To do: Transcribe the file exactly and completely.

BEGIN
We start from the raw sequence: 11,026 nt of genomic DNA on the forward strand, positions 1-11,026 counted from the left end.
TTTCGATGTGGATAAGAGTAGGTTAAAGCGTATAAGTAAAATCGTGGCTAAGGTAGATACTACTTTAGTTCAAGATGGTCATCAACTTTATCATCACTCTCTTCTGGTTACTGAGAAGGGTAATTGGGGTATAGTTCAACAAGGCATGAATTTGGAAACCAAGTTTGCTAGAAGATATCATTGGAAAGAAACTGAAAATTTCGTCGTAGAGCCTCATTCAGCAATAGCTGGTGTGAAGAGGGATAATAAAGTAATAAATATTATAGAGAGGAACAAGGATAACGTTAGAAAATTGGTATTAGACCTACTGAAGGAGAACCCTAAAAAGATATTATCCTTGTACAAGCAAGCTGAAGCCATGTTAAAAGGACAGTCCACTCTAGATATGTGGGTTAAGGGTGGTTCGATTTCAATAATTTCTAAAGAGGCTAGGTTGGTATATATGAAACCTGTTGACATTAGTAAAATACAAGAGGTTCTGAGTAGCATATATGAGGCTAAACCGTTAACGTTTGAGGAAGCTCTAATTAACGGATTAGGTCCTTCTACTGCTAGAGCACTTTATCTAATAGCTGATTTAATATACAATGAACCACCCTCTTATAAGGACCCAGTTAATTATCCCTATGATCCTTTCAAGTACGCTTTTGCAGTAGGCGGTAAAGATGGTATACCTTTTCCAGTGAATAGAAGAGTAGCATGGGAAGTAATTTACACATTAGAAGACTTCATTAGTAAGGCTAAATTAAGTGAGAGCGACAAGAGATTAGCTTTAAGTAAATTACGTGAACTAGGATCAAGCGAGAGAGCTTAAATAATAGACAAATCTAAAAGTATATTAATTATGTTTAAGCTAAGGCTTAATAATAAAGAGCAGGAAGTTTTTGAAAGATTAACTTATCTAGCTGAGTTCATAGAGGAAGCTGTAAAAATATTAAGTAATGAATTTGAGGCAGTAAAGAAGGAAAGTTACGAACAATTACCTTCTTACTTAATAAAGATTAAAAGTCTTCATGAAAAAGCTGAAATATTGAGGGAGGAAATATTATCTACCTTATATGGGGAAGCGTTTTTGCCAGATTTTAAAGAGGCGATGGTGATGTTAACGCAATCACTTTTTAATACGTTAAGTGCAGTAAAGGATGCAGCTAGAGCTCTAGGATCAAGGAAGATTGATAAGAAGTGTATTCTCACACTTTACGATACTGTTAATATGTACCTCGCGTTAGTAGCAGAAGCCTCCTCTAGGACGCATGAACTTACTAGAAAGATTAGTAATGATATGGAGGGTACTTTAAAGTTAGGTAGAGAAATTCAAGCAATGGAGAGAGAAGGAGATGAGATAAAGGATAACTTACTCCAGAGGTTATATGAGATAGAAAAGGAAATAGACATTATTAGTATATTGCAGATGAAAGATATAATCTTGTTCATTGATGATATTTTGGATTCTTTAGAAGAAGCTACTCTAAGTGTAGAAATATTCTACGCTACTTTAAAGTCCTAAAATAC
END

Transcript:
We start from the raw sequence: 11,026 nt of genomic DNA on the forward strand, positions 1-11,026 counted from the left end.
TTTCGATGTGGATAAGAGTAGGTTAAAGCGTATAAGTAAAATCGTGGCTAAGGTAGATACTACTTTAGTTCAAGATGGTCATCAACTTTATCATCACTCTCTTCTGGTTACTGAGAAGGGTAATTGGGGTATAGTTCAACAAGGCATGAATTTGGAAACCAAGTTTGCTAGAAGATATCATTGGAAAGAAACTGAAAATTTCGTCGTAGAGCCTCATTCAGCAATAGCTGGTGTGAAGAGGGATAATAAAGTAATAAATATTATAGAGAGGAACAAGGATAACGTTAGAAAATTGGTATTAGACCTACTGAAGGAGAACCCTAAAAAGATATTATCCTTGTACAAGCAAGCTGAAGCCATGTTAAAAGGACAGTCCACTCTAGATATGTGGGTTAAGGGTGGTTCGATTTCAATAATTTCTAAAGAGGCTAGGTTGGTATATATGAAACCTGTTGACATTAGTAAAATACAAGAGGTTCTGAGTAGCATATATGAGGCTAAACCGTTAACGTTTGAGGAAGCTCTAATTAACGGATTAGGTCCTTCTACTGCTAGAGCACTTTATCTAATAGCTGATTTAATATACAATGAACCACCCTCTTATAAGGACCCAGTTAATTATCCCTATGATCCTTTCAAGTACGCTTTTGCAGTAGGCGGTAAAGATGGTATACCTTTTCCAGTGAATAGAAGAGTAGCATGGGAAGTAATTTACACATTAGAAGACTTCATTAGTAAGGCTAAATTAAGTGAGAGCGACAAGAGATTAGCTTTAAGTAAATTACGTGAACTAGGATCAAGCGAGAGAGCTTAAATAATAGACAAATCTAAAAGTATATTAATTATGTTTAAGCTAAGGCTTAATAATAAAGAGCAGGAAGTTTTTGAAAGATTAACTTATCTAGCTGAGTTCATAGAGGAAGCTGTAAAAATATTAAGTAATGAATTTGAGGCAGTAAAGAAGGAAAGTTACGAACAATTACCTTCTTACTTAATAAAGATTAAAAGTCTTCATGAAAAAGCTGAAATATTGAGGGAGGAAATATTATCTACCTTATATGGGGAAGCGTTTTTGCCAGATTTTAAAGAGGCGATGGTGATGTTAACGCAATCACTTTTTAATACGTTAAGTGCAGTAAAGGATGCAGCTAGAGCTCTAGGATCAAGGAAGATTGATAAGAAGTGTATTCTCACACTTTACGATACTGTTAATATGTACCTCGCGTTAGTAGCAGAAGCCTCCTCTAGGACGCATGAACTTACTAGAAAGATTAGTAATGATATGGAGGGTACTTTAAAGTTAGGTAGAGAAATTCAAGCAATGGAGAGAGAAGGAGATGAGATAAAGGATAACTTACTCCAGAGGTTATATGAGATAGAAAAGGAAATAGACATTATTAGTATATTGCAGATGAAAGATATAATCTTGTTCATTGATGATATTTTGGATTCTTTAGAAGAAGCTACTCTAAGTGTAGAAATATTCTACGCTACTTTAAAGTCCTAAAATAC